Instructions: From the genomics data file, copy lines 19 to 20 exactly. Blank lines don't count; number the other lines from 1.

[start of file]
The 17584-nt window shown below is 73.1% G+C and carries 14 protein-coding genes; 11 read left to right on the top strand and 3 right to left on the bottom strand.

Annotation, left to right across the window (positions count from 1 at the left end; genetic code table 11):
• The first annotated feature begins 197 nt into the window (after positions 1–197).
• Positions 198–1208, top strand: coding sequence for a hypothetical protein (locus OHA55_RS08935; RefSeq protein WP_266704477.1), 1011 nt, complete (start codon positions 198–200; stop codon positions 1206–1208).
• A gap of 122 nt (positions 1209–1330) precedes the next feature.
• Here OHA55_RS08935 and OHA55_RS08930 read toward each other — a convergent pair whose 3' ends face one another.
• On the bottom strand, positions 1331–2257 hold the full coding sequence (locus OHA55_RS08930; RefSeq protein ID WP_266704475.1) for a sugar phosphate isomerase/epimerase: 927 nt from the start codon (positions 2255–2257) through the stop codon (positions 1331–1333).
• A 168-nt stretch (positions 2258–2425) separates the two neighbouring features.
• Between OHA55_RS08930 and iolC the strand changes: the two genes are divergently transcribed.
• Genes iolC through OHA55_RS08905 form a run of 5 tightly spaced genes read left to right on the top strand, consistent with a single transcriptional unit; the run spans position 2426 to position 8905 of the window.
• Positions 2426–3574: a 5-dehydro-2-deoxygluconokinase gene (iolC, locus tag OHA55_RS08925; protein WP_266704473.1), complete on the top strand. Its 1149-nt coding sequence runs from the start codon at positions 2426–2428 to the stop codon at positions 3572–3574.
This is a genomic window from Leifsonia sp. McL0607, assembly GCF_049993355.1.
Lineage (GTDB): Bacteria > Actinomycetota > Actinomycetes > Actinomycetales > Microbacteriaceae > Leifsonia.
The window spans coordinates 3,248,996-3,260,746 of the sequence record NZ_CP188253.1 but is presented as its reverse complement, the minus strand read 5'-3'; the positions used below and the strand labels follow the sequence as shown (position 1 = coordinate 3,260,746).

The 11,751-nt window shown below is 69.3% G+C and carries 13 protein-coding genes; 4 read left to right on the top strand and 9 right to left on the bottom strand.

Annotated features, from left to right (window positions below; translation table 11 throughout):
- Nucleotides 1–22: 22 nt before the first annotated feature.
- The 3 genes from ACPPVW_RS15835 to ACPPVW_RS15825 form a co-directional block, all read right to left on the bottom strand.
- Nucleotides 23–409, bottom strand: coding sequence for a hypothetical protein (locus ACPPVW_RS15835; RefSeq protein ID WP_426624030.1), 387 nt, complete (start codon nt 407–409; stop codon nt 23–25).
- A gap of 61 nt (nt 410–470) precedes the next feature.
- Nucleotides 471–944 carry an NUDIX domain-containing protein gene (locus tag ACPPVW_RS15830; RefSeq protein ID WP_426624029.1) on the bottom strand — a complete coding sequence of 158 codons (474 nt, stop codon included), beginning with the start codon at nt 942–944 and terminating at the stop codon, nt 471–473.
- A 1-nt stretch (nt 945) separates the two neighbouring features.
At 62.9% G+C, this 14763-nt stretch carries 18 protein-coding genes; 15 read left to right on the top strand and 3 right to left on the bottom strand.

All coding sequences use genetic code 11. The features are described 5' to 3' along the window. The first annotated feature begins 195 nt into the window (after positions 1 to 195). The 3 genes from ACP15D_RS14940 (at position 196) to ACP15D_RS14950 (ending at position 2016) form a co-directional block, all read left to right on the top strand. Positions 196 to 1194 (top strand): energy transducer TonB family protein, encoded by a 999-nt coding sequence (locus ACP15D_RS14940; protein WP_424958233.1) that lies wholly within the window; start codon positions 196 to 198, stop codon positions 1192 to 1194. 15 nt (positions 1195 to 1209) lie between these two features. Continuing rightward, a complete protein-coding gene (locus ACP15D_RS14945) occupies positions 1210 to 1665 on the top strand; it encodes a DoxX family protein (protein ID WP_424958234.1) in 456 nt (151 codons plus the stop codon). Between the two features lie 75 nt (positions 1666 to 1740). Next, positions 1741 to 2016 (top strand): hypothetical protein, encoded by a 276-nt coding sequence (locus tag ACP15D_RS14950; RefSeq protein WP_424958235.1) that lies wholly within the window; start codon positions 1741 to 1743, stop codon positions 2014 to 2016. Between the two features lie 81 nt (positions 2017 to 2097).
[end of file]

- Nucleotides 23–409, bottom strand: coding sequence for a hypothetical protein (locus ACPPVW_RS15835; RefSeq protein ID WP_426624030.1), 387 nt, complete (start codon nt 407–409; stop codon nt 23–25).
- A gap of 61 nt (nt 410–470) precedes the next feature.